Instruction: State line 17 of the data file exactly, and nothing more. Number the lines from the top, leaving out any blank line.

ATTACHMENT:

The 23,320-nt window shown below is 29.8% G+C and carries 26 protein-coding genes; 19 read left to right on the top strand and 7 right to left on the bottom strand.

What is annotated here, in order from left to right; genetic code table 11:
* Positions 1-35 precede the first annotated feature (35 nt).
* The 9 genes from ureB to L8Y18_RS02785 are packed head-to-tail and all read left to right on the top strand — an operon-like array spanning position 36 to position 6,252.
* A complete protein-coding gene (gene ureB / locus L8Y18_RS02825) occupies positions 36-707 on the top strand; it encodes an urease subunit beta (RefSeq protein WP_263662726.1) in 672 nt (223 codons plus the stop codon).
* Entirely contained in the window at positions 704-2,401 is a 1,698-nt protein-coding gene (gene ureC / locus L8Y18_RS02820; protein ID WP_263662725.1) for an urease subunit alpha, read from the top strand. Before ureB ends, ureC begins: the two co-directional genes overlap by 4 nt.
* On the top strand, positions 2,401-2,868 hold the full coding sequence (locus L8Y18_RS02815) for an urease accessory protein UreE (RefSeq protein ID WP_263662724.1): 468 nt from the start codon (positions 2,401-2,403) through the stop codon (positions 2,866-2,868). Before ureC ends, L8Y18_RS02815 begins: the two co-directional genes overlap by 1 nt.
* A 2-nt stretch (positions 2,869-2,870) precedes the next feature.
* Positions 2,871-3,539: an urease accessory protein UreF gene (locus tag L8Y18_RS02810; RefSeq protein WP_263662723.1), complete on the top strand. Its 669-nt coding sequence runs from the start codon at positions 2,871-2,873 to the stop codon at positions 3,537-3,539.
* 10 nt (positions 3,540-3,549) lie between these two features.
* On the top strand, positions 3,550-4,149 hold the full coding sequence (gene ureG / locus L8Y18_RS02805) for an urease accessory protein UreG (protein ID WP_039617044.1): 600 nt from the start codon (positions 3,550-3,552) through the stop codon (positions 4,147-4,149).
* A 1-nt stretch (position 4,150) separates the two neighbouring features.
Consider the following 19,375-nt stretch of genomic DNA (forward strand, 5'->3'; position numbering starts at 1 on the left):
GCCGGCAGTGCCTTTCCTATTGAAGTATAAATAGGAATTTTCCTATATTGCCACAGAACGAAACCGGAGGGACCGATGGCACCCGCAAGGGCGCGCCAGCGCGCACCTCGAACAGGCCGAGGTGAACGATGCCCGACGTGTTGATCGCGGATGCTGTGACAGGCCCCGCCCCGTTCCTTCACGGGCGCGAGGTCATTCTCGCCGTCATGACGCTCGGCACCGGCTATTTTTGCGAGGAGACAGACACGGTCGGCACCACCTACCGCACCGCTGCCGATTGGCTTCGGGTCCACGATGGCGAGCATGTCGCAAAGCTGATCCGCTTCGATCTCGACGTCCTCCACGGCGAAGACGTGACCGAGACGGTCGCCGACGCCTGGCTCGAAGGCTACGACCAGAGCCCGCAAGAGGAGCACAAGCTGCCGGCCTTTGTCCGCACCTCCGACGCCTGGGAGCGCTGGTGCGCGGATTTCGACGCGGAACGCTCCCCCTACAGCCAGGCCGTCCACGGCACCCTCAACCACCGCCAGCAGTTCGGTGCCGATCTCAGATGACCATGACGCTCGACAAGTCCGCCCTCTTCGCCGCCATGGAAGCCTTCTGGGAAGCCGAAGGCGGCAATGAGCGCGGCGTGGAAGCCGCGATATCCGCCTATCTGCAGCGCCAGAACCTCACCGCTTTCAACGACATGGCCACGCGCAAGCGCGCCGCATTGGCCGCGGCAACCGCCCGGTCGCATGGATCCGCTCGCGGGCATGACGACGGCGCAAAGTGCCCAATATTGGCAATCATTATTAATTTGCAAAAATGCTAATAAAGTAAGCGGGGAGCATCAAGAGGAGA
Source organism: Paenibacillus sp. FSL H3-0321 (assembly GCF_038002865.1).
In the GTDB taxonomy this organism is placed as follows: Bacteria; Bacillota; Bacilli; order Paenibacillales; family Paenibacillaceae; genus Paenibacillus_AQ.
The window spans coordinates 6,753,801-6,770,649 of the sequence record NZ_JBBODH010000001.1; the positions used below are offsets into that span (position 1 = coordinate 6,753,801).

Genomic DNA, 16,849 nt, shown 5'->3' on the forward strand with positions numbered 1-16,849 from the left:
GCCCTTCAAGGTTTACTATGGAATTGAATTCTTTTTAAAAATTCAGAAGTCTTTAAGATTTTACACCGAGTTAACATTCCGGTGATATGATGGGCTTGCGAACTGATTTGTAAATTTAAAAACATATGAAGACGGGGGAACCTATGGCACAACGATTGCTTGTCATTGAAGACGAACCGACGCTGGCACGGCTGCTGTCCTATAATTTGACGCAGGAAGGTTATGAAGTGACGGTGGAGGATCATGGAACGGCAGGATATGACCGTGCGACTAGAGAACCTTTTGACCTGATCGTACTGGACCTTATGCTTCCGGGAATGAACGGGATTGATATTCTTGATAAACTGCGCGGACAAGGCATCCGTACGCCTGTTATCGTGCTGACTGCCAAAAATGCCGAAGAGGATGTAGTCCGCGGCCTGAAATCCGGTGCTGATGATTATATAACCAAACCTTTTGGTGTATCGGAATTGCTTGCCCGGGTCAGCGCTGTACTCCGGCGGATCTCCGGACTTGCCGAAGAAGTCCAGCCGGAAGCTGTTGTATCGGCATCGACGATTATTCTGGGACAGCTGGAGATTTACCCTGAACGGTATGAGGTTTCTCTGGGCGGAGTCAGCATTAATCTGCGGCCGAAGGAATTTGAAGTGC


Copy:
The window spans coordinates 6,753,801-6,770,649 of the sequence record NZ_JBBODH010000001.1; the positions used below are offsets into that span (position 1 = coordinate 6,753,801).